Brookline Selectmen are mulling whether to ask other municipalities to sign a resolution saying they will withdraw from Norfolk County if the state does not dissolve the remaining county governments throughout the state.
The board is reviewing the resolution and what the cost would be to mail it to each of the 27 other municipalities in Norfolk County in what would be the latest effort by Brookline to rid itself of what officials say is an unfair county tax.
Brookline has already filed a home rule petition with the state Legislature seeking to secede from Norfolk County after Brookline’s Town Meeting authorized the move in May 2012.
The town is seeking to rid itself of more than $700,000 it pays in taxes to the county each year based on property value assessments.
Brookline Selectmen Ken Goldstein, the town’s representative to a Norfolk County citizen advisory board, said Brookline has the highest property tax assessment in the county, but the town does not make much use of county services.
At the same time, Goldstein said most county governments have already been dissolved in Massachusetts, and communities in those counties, such as Newton in Middlesex County, do not pay county taxes.
Goldstein said there are a few other efforts underway at the state level seeking to address inequities in county government taxes. One bill would enable Norfolk County to retain a much larger portion of revenue collected through the Norfolk County Registry of Deeds rather than turning the money over to the state. The bill would eliminate or significantly reduce assessments to municipalities in the county.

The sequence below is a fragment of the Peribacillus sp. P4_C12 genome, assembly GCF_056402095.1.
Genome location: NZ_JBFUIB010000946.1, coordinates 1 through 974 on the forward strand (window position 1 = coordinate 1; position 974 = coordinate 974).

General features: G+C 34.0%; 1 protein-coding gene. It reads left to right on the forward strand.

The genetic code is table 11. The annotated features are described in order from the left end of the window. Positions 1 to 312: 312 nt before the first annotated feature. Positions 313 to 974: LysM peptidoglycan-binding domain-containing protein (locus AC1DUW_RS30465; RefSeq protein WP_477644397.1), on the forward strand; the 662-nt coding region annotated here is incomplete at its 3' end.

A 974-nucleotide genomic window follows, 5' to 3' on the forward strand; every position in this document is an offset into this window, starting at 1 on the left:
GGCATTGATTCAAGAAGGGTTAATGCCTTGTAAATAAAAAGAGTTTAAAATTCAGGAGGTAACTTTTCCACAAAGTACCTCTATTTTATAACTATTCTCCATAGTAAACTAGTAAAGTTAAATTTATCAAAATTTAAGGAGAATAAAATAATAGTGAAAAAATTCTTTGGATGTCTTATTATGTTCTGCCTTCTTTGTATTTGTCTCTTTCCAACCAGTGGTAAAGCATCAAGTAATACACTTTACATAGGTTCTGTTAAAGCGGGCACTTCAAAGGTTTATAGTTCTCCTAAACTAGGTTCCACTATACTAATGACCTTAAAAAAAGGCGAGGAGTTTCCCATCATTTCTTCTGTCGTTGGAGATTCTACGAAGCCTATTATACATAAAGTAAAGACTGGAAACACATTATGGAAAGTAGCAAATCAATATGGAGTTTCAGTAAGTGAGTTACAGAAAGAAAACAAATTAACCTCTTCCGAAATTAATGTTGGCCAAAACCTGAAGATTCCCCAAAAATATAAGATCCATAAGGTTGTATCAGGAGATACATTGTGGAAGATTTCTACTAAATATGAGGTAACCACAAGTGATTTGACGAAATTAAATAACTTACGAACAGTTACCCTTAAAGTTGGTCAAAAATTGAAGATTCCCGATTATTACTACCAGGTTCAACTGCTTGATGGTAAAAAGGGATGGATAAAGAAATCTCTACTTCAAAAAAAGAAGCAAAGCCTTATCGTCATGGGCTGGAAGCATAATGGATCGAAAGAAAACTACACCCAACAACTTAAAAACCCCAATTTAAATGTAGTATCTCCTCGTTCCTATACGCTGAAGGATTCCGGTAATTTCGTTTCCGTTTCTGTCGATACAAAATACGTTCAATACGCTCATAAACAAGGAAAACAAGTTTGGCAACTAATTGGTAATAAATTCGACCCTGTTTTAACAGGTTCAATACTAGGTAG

The resolution Selectmen are considering sending to other municipalities in Norfolk County highlights the inequities in the county taxes and would ask the communities to say they are resolved to withdraw from the county.
Fred Lebow and Bobbie Knable, two members of Brookline’s Advisory Committee, drafted the resolution and asked Selectmen Tuesday night to have the town send the letter out to other communities in the county. Lebow and Knable argue that support for the resolution could sway the state to complete the process of dissolving the remaining county government systems.
“It doesn't make sense for the state to continue to operate this unbalanced and unfair system,” Knable said.
Selectmen chairwoman Betsy DeWitt said that before the board takes a vote to send the resolution to other communities, she wants to review it and assess the cost of mailing it out.